Golfing to Honour a Great Lion’s Legacy
A Golf Tournament has been organized to honour the memory of a local Lions Club member who has left an amazing legacy. The late Bruce Murray was a popular figure, in the community and with the Lions Club, in both Grand Bend and St. Marys. In fact, as a Lions Club member, he was successful in launching remarkable major projects. “He had done so much for Lionism and made a difference in so many lives, that we wanted a way to ensure he was remembered,” says Lion Club member and Past President Jody Cherwonak of the West Coast Lions Club in Grand Bend. In the 1980s, Murray initiated and helped found the Lions Foundation of Canada, an organization based in Oakville that started its first programme in 1985 with Canine Vision, known then as ‘seeing-eye’ dogs. Since then, the Foundation has grown to include Hearing, Service, Seizure Response, Autism Assistance, Diabetic Alert and Support Dogs. These dogs are provided free to eligible Canadians from coast to coast despite costing $25,000 to train and place them. The Foundation relies on donations from Lions Clubs, individuals and corporations and receives no government funding. “Bruce was travelling in the United States to a Lion function, and saw what they were doing there with dog training,” says Lion member Sherman Roth, “He was told it is really difficult to start up a dog training facility, but that was just the challenge he needed. He built up interest, and got the program off the ground soon after that.” Murray also founded Canada’s first International Youth Camp, where students from around the world come together each summer, and served as a director for six years. Most recently, Bruce had taken on the challenge of bringing Lions Quest back to its fully operational status. Lions Quest helps today’s youth deal with life situations such as self-esteem, bullying, and social media. Murray, born in 1933, was an active Lion for over 50 years, first in St. Mary’s and then with West Coast Lions of Grand Bend. As a Lion, he had volunteered his time internationally, building Canada’s reputation around the world. He served as International Director from 1981 – 1983 as well as holding numerous positions within the association, including Club President, Zone Chair and District Governor.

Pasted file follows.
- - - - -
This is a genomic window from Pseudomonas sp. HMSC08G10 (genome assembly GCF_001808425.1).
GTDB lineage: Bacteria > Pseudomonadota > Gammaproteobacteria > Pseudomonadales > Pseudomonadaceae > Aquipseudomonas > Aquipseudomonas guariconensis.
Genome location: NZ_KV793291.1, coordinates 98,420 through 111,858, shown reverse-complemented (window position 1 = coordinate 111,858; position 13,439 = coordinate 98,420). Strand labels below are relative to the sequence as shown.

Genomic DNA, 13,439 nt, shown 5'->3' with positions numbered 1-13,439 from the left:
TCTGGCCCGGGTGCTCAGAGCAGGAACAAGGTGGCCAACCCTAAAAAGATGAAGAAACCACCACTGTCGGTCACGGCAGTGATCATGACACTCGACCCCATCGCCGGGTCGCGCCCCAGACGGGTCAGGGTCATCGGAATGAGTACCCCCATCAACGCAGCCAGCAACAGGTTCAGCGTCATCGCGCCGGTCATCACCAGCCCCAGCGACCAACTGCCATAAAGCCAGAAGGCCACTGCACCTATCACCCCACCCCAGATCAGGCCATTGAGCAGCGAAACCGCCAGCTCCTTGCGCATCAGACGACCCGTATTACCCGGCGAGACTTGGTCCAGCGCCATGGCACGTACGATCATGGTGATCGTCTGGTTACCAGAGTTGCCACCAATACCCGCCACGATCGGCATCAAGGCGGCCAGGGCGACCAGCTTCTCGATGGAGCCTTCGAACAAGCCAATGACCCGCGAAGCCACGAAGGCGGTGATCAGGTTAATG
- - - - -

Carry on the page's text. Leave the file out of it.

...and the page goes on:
“Bruce could always be counted on to take these roles. When I was a new Lion member, I was proud to be mentored by Past International Director Bruce. In my eyes, he was a giant in Lionism,” says Rosalind MacDonald, also a member of the West Coast Lions Club. Lion member and personal friend of Murray’s, Margaret Steadman, adds “He left these great legacies – the guide dogs and the youth activities – that we want to make sure he is remembered.”
With Murray’s remarkable works in mind, the West Coast Lions will host the First Annual Bruce Murray Memorial Golf Tournament on Friday, September 21 at Oakwood Resort in Grand Bend. It will be a scramble format with a shotgun start at 11:00 a.m. The price for 18 holes with a cart and including dinner is $75. For those who prefer just dinner, it is $30, served at 5:00 p.m. “There will be an abundance special prizes and an auction, with items donated by various community-minded businesses which have been happy to support the tournament,” says organizer and Lion member Ron Breen. In addition, there is a putting contest, sponsored by Smackwater Jacks Restaurant and Tours. To register, please call Roz at 519-238-8211 or Mary at 519238-6760.
Several Lions members noted that he was an excellent speaker, and could have the audience rolling in the aisles with his jokes and stories. “He is missed,” added Lion member Jenny Roth, “But he will be fondly remembered on September 21st.” President of the West Coast Lions, Art Parkes, stresses that everyone, whether they personally knew Bruce or not, is encouraged to sign up for this tournament. The proceeds of the tournament will be going to one of Murray’s interests and a very good cause, Lions Foundation of Canada Dog Guides, the guide dog training facility in Oakville.